Looking back at PySangaman 2018

The first edition of the regional Python conference PySangaman got over yesterday. First of all, I applaud the team on their decision to hold the conference on Friday and Saturday. During the audience feedback session after the conference late Saturday, a few people mentioned that they'd prefer a Saturday/Sunday conference. This prompted one of the organizers, Shreyas, to respond with their reason for the current schedule, which is an obvious answer in hindsight. He mentioned that heading back to work immediately after two busy days of conferences leaves no room to ponder upon what was learnt. It also leaves little time for folks out of town to travel and relax before getting back to their usual routine.

Moving on, there were a few amazing talks and there were a lot of amazing people. I don't think I've networked as much as I did at PySangaman. The keynote speaker's talks made me ask a lot of questions, mostly in person. A couple of talks introduced me to some very awesome new tools. A couple of talks showed me real world use cases to python features which I hadn't known before. Finally, I met a lot of amazing people who I had very interesting discussions with.

To briefly mention a few talks which for me were the highlight of the conference:
  • Rushabh's keynote on growing a company and building and maintaining an open source project out of India. They build the popular open source ERPNext.
  • Kiran's keynote on communities and organizations that serve the communities, with a focus on understanding organizations that cater to programming and software developers.
  • Awesome command line tools by Amjith, which introduced a couple of interesting tools that might come in handy every day. More importantly, he talked about building tools that are user-friendly.
  • Generators explained by Rajat (an IITM student) who talked about things I was already familiar with but the structure and his explanation of the concepts are what warrant his inclusion in this list. He also showed me a real world use case for the send method on generators.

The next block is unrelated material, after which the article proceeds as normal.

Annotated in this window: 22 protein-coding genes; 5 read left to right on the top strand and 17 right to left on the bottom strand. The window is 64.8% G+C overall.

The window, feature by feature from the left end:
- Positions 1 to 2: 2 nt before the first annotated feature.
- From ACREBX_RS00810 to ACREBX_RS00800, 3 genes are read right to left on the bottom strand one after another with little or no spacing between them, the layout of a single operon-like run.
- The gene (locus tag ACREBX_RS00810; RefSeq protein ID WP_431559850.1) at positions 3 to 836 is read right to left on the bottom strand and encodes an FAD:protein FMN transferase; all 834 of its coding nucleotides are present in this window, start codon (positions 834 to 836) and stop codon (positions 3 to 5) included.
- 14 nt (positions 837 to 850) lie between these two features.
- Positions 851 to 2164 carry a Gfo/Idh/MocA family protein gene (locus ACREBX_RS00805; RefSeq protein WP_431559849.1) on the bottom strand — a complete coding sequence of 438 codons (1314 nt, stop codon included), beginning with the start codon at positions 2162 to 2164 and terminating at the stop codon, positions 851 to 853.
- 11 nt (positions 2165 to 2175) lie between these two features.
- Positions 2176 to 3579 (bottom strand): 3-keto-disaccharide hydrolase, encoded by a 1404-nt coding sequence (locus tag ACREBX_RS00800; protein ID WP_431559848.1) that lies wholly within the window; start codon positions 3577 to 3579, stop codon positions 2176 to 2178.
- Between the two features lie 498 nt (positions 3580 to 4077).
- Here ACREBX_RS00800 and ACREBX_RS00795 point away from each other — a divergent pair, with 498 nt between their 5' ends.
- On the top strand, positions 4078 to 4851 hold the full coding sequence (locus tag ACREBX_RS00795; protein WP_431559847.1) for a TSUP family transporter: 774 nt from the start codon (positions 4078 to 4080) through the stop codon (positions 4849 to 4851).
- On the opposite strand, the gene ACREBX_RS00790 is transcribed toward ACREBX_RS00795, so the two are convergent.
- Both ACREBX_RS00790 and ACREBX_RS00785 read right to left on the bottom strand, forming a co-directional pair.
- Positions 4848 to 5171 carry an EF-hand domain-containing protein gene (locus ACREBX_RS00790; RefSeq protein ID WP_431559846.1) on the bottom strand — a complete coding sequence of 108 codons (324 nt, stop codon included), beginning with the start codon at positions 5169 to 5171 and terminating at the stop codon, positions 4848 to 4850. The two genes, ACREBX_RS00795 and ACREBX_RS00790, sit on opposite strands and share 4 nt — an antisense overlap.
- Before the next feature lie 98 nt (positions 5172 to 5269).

• TakeNote by Kashyap, who introduced me to the world of tools for the differently abled.
  • Experimental mathematics with Python and Sage by Prof. Amritanshu, who talked about using Sage for mathematical research, building Sage modules using Python and a lot of self-deprecating humor.
  • (Finally, ) Dataclasses by Ramanathan, whose talk I loved because it was a live coding session and he showed how dataclasses add functionality in fewer lines of code, replacing the need for explicit __hash__, __repr__, __eq__ and other comparison operators and so on.
I think I'll stop there. The last time I went to a Python conference, 7 talks didn't make an impression on me. Not even close. And I got the chance to talk of each of the speakers, who had a lot to say about what they talked about, about Python in general and the problems they solve in their day job.

All-in-all, it was a good way to spend two days. Now I need to lie down and spend a little more time processing the last two days.

See http://pysangamam.org/ for further details on the conference, the organizers, the speakers and their talks.

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